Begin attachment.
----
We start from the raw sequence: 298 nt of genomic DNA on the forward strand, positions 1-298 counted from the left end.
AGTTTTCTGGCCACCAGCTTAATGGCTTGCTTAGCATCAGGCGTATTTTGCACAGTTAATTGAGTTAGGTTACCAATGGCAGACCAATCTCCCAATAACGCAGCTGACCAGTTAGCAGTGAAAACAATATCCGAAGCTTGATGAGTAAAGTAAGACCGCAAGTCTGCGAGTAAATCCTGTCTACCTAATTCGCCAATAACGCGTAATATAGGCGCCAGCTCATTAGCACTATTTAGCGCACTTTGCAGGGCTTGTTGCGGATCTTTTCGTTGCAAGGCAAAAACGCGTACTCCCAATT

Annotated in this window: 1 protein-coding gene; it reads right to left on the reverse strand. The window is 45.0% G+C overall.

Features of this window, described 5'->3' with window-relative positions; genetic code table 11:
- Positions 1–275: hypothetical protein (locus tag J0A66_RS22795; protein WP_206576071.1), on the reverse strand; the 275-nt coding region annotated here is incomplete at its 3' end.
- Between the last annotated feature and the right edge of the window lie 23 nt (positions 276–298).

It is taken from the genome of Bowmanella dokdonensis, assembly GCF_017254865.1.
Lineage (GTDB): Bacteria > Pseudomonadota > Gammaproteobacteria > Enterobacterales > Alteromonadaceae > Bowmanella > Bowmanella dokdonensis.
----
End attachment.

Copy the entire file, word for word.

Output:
We start from the raw sequence: 298 nt of genomic DNA on the forward strand, positions 1-298 counted from the left end.
AGTTTTCTGGCCACCAGCTTAATGGCTTGCTTAGCATCAGGCGTATTTTGCACAGTTAATTGAGTTAGGTTACCAATGGCAGACCAATCTCCCAATAACGCAGCTGACCAGTTAGCAGTGAAAACAATATCCGAAGCTTGATGAGTAAAGTAAGACCGCAAGTCTGCGAGTAAATCCTGTCTACCTAATTCGCCAATAACGCGTAATATAGGCGCCAGCTCATTAGCACTATTTAGCGCACTTTGCAGGGCTTGTTGCGGATCTTTTCGTTGCAAGGCAAAAACGCGTACTCCCAATT

Annotated in this window: 1 protein-coding gene; it reads right to left on the reverse strand. The window is 45.0% G+C overall.

Features of this window, described 5'->3' with window-relative positions; genetic code table 11:
- Positions 1–275: hypothetical protein (locus tag J0A66_RS22795; protein WP_206576071.1), on the reverse strand; the 275-nt coding region annotated here is incomplete at its 3' end.
- Between the last annotated feature and the right edge of the window lie 23 nt (positions 276–298).

It is taken from the genome of Bowmanella dokdonensis, assembly GCF_017254865.1.
Lineage (GTDB): Bacteria > Pseudomonadota > Gammaproteobacteria > Enterobacterales > Alteromonadaceae > Bowmanella > Bowmanella dokdonensis.